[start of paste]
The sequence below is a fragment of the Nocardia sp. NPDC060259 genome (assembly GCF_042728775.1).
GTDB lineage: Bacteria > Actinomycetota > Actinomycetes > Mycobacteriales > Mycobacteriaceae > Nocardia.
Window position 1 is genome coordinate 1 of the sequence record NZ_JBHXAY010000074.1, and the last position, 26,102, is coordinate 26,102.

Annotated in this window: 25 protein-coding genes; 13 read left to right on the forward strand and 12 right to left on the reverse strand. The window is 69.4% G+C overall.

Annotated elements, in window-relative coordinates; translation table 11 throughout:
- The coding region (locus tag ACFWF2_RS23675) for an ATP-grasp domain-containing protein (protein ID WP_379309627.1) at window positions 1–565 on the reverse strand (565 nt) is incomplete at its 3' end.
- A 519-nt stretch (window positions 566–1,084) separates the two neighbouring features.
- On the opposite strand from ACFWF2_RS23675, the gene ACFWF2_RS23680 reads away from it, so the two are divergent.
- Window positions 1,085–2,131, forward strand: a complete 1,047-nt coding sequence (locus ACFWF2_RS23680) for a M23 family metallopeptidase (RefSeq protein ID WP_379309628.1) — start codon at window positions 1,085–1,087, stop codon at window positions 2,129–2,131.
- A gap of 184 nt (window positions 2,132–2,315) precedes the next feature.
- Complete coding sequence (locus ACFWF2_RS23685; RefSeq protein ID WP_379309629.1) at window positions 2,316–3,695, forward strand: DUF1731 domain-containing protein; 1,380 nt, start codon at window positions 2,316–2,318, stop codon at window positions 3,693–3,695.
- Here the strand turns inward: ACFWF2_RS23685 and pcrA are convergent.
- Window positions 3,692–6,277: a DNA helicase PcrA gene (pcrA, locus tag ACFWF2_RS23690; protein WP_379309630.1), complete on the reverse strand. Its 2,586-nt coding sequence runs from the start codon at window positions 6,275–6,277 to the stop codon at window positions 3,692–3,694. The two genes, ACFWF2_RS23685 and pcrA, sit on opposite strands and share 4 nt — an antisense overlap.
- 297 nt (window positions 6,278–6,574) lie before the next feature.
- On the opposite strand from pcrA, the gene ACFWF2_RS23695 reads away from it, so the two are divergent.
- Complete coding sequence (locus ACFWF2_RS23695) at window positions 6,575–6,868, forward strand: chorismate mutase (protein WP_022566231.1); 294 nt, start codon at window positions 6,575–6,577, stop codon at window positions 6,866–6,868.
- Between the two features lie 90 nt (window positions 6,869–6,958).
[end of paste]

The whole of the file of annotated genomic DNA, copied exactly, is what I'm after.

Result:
The sequence below is a fragment of the Nocardia sp. NPDC060259 genome (assembly GCF_042728775.1).
GTDB lineage: Bacteria > Actinomycetota > Actinomycetes > Mycobacteriales > Mycobacteriaceae > Nocardia.
Window position 1 is genome coordinate 1 of the sequence record NZ_JBHXAY010000074.1, and the last position, 26,102, is coordinate 26,102.

Annotated in this window: 25 protein-coding genes; 13 read left to right on the forward strand and 12 right to left on the reverse strand. The window is 69.4% G+C overall.

Annotated elements, in window-relative coordinates; translation table 11 throughout:
- The coding region (locus tag ACFWF2_RS23675) for an ATP-grasp domain-containing protein (protein ID WP_379309627.1) at window positions 1–565 on the reverse strand (565 nt) is incomplete at its 3' end.
- A 519-nt stretch (window positions 566–1,084) separates the two neighbouring features.
- On the opposite strand from ACFWF2_RS23675, the gene ACFWF2_RS23680 reads away from it, so the two are divergent.
- Window positions 1,085–2,131, forward strand: a complete 1,047-nt coding sequence (locus ACFWF2_RS23680) for a M23 family metallopeptidase (RefSeq protein ID WP_379309628.1) — start codon at window positions 1,085–1,087, stop codon at window positions 2,129–2,131.
- A gap of 184 nt (window positions 2,132–2,315) precedes the next feature.
- Complete coding sequence (locus ACFWF2_RS23685; RefSeq protein ID WP_379309629.1) at window positions 2,316–3,695, forward strand: DUF1731 domain-containing protein; 1,380 nt, start codon at window positions 2,316–2,318, stop codon at window positions 3,693–3,695.
- Here the strand turns inward: ACFWF2_RS23685 and pcrA are convergent.
- Window positions 3,692–6,277: a DNA helicase PcrA gene (pcrA, locus tag ACFWF2_RS23690; protein WP_379309630.1), complete on the reverse strand. Its 2,586-nt coding sequence runs from the start codon at window positions 6,275–6,277 to the stop codon at window positions 3,692–3,694. The two genes, ACFWF2_RS23685 and pcrA, sit on opposite strands and share 4 nt — an antisense overlap.
- 297 nt (window positions 6,278–6,574) lie before the next feature.
- On the opposite strand from pcrA, the gene ACFWF2_RS23695 reads away from it, so the two are divergent.
- Complete coding sequence (locus ACFWF2_RS23695) at window positions 6,575–6,868, forward strand: chorismate mutase (protein WP_022566231.1); 294 nt, start codon at window positions 6,575–6,577, stop codon at window positions 6,866–6,868.
- Between the two features lie 90 nt (window positions 6,869–6,958).